Trai snuffs out Facebook greed

It is no surprise that Facebook founder and chief Mark Zuckerberg is “disappointed” with a landmark decision by the Telecom Regulatory Authority of India (Trai) to prohibit discriminatory tariffs for Internet data services. To come out with a clear-cut ruling in the face of high voltage campaign unleashed by one of the most influential global brands was no easy task. This, the Trai has done with immense courage upholding the principle of Net Neutrality or freedom for every Indian to use Internet the way he or she likes without being coaxed into free data service in the name of “breaking down barriers”. Facebook is one of the greatest creations which has brought connectivity to billions across the world. But at the end of the day, it is a corporate entity listed on the stock exchange with a mandate to pursue commercial interests of its shareholders and there is everything legitimate about it. So far so good. The problem arises when Facebook or its partners claim to take upon themselves a task which essentially needs to be done by the government through efficient and fair policy interventions, as the former’s campaign had stressed.

The fact that more than a billion people in India are not yet connected with the Internet should be a key concern of Prime Minister Narendra Modi and his Communication Minister Ravi Shankar Prasad and not of the Facebook founder, even though he is welcome to work with the government to improve connectivity by some noteworthy innovations like those powered by solar energy. “Connecting India is an important goal we won’t give up on, because more than a billion people in India don’t have access to the internet,” said Zuckerberg after the Trai order on Net Neutrality. Such a quote is more apt for the country’s leadership and the government which has launched an ambitious Digital India programme.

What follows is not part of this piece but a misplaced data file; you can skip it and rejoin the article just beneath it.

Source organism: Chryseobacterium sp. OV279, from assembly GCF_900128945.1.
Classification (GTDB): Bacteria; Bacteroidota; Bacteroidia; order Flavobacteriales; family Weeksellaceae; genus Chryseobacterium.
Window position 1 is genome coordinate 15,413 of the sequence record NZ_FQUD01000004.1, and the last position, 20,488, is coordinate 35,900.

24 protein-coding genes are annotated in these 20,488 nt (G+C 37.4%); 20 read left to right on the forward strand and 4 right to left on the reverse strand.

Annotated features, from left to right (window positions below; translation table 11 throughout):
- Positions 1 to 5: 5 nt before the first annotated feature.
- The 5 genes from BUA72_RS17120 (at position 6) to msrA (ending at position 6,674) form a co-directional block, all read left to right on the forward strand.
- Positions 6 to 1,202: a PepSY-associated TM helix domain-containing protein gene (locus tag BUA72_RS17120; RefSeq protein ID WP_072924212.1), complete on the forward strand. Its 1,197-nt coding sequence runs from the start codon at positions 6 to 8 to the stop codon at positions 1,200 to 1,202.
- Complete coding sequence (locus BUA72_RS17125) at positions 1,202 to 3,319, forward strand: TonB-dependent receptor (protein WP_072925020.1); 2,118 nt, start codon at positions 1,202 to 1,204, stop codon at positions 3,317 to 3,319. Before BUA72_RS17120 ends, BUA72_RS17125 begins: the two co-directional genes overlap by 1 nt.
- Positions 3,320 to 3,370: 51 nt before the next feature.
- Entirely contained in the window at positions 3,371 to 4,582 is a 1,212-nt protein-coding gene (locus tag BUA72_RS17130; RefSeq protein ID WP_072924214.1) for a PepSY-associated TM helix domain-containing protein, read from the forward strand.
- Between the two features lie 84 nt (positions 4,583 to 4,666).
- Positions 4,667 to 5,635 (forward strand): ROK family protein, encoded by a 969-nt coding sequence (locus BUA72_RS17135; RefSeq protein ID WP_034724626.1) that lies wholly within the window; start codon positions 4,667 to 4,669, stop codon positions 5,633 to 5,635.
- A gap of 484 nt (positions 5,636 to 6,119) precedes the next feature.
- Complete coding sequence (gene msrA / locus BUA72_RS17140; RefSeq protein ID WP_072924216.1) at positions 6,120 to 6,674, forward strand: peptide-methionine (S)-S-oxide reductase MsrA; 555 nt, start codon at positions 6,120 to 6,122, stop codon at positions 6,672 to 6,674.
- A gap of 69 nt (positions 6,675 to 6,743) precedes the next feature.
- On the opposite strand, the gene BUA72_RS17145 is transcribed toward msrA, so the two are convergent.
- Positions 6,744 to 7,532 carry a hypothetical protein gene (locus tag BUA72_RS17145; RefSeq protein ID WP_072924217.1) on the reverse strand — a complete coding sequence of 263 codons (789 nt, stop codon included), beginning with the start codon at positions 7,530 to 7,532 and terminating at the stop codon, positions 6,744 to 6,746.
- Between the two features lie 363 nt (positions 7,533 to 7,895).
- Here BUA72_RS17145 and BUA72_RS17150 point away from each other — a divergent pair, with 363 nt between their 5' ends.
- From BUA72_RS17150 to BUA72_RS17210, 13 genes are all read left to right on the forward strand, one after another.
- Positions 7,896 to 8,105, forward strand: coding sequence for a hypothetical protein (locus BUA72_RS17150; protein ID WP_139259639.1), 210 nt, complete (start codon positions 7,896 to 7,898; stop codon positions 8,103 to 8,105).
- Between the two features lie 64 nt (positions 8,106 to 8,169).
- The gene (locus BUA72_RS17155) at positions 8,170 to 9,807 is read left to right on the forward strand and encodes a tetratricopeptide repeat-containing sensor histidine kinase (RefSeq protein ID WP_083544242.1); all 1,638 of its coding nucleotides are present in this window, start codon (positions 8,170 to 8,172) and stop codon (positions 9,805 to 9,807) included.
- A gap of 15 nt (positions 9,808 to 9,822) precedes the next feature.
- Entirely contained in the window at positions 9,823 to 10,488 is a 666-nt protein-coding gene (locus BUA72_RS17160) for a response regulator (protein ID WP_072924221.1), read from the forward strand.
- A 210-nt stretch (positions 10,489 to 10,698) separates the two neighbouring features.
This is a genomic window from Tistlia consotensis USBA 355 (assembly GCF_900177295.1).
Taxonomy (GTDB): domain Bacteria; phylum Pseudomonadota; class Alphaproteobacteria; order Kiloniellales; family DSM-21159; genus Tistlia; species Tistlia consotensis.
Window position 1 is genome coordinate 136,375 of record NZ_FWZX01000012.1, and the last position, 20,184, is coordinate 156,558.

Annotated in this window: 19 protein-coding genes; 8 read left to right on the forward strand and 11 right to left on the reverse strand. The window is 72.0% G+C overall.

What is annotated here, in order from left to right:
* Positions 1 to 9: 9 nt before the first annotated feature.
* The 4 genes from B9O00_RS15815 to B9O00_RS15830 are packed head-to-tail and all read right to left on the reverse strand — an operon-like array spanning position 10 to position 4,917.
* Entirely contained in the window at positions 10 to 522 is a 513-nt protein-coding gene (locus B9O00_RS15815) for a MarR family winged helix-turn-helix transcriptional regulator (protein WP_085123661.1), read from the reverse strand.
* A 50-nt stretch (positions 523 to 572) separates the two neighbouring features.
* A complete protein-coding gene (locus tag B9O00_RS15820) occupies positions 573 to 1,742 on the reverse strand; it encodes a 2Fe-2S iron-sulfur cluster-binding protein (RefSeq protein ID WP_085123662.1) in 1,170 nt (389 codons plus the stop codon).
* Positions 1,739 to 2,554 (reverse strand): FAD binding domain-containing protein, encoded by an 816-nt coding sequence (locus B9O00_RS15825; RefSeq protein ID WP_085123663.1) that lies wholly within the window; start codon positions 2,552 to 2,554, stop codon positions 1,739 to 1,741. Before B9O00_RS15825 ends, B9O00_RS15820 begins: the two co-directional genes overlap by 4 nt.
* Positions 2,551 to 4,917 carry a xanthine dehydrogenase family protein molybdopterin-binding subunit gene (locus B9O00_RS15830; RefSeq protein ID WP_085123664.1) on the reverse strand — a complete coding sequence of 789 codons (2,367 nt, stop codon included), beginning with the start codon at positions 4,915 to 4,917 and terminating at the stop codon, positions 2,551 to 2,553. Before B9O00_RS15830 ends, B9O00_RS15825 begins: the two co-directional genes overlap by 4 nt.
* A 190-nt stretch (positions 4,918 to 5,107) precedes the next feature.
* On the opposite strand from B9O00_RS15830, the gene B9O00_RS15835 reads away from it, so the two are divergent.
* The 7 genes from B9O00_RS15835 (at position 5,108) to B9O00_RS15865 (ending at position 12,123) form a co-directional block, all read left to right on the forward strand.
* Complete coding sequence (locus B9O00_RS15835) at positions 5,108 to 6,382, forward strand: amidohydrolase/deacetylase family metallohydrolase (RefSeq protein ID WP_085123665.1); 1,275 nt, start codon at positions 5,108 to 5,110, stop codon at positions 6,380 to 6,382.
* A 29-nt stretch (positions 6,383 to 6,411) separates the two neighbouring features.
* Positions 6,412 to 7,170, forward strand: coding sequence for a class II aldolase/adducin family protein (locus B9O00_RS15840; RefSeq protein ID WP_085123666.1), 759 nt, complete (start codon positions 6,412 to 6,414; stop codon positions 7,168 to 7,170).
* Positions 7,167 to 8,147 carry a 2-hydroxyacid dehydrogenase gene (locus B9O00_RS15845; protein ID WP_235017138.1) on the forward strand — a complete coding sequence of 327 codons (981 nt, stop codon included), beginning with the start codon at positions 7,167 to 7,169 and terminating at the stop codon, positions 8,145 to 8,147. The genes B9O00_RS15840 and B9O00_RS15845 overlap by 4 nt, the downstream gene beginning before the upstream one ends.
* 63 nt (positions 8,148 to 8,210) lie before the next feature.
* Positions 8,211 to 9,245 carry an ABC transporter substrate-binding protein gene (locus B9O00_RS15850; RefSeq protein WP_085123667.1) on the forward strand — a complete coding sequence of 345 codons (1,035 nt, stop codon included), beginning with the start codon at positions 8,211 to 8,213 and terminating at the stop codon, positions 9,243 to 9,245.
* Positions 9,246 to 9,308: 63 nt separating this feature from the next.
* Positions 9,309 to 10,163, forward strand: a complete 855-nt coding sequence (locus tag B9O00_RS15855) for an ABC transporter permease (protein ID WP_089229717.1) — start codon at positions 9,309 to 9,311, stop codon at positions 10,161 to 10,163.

Yet another positive from the Trai ruling is that it has not taken any middle ground or please-all exercise despite high decibel lobbying and counter campaigning. The decision is unequivocal, removing any apprehension even about an impending big-time entrant who could try and get around the regulation. The ruling would not apply to closed networks as long as tariffs are not offered by the service provider for evading the regulation. That the regulator has chosen an India-specific model without being influenced by case-to-case regime in the US or in several European countries is all the more praise worthy. If India has crossed the one billion mark in mobile subscribers’ base, it can surely catch up with the net connectivity, Free Basics or no basics.   

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